The death of the pigeon due to overfeeding at the end of the chapter symbolizes the death of Tita's nephew who died also because of something he ate. The trapping and killing of doves and pigeons in the dovecote, and the emptiness in the dovecote symbolizes Tita's life and the emptiness in her life because of everyone being forced to leave her. The trapping of the doves in particular is repeated when Mama Elena trapped Tita in the dovecote and she become mentally unstable due to this. The whole trapping of the doves and Tita symbolizes that Mama Elena is actually not much worse than the rebels are heart. The worms in the sausages after Mama Elena filled the sausages herself represent impurity. Mama Elena's impure thoughts and her actions like stopping her daughter from getting her true love because she did not get her true love. Style Symbolism -The baby pigeon being over fed and dying of indigestion contrasted with Baby Roberto who dies because he is not fed proper food. The dovecote symbolizing Tita's life and how empty it is like the dovecote after all the doves and pigeons have been killed Metaphor- "She felt a red-hot coal that throbbed through his clothes"- His heart being compared to red-hot coal to show the passion between them. "Mama Elena's fury would erupt any moment"- Comparing Mama Elena's fury to a volcano that is going to erupt shows that she is very short-tempered and her anger is dangerous in comparison with a volcano. Repetition of consonants- "Unquestionably, when it came to dividing, dismantling, dismembering, desolating, detaching, dispossessing, destroying or dominating Mama Elena was a pro." The repetition and listing of the things Mama Elena is good at show that she is only really good at things which normally hurt or need power or energy doing. This shows her true colors and her very destructive personality Diction - "Trying not to be intimidated by the fierce domineering look he got form her" - The words "fierce" and "domineering" make Mama Elena sound like a predator hunting for pretty. ...read more.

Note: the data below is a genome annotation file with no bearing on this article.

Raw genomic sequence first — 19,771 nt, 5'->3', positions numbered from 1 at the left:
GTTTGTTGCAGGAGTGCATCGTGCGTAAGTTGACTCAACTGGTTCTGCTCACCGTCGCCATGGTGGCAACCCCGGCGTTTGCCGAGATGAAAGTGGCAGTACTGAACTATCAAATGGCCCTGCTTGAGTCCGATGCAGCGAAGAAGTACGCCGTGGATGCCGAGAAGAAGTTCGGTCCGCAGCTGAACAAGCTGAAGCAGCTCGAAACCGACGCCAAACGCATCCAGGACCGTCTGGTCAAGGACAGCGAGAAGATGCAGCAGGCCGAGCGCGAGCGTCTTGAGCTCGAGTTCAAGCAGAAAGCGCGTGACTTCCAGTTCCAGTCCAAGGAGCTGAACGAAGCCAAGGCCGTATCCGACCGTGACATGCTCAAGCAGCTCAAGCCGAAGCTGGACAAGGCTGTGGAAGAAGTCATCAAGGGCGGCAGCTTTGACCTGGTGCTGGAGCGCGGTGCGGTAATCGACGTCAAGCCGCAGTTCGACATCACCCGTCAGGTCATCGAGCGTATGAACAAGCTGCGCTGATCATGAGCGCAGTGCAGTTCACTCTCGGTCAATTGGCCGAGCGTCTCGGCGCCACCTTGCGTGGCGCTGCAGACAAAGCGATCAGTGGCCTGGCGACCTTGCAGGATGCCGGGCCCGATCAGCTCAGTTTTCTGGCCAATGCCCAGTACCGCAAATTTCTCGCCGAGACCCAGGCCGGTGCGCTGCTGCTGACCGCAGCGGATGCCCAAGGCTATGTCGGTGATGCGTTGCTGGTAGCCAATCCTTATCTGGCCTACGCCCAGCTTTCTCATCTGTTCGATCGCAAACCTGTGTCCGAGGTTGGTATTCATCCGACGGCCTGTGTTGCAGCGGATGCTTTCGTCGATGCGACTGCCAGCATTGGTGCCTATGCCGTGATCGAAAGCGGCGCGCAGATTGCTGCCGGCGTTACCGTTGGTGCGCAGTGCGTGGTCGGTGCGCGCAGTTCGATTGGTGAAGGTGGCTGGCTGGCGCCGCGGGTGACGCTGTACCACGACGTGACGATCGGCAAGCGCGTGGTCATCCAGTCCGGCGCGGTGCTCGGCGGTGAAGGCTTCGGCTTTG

Conclusion

In the preparation of the King's Day Bread, eggs are included in the ingredient which symbolises preserved love and that due to her 'pregnancy', she is going to reveal her love for Pedro. This is ironic, as the King's Day bread is supposedly prepared for celebration, yet Tita does not "have a lot of reasons to laugh", emphasising the impact of the rebellion has caused her because "this possibility had not occurred to her as she consummated her love with Pedro". The pregnancy could have been avoided if she had been repressed The recipe emphasizes the motif of the chocolate, which instructs to fulfil our dreams and desires as it is written command form. The language of instructions shows how we should express our own feelings, and not repress them like Tita has because of her fear of her pregnancy. The recipe of the chocolate relates to the title of the book. The preparation of the chocolate also produces a nostalgic element to Tita's emotions. She is comforted with the happy childhood memories of "Nacha! The smells: her noodle soup..." The magic realist aspect is a way of releasing the repression locked within her by means of remembering the happy moments in her life, with associations to food, and hence reinforcing what matters to Tita the most; the importance of a 'true' family and the power of love. When she hopes to have not had to "compete for the love of a man" with Rosaura, to solve the "water in boiling oil" relationship between the sisterhood. Almost instantly, she fulfils her wishes, as she is shortly approached by Rosaura, seeking for help. This emphasizes the power of the motif, 'chocolate' as a symbol to represent the need for something fulfilling is powerful as the event happens after she has prepared the chocolate in her recipe. Moreover, she hopes for Gertrudis to be "by her side", her desires are fulfilled when Rosaura approaches her shortly seeking for help and Gertrudis returning home. ...read more.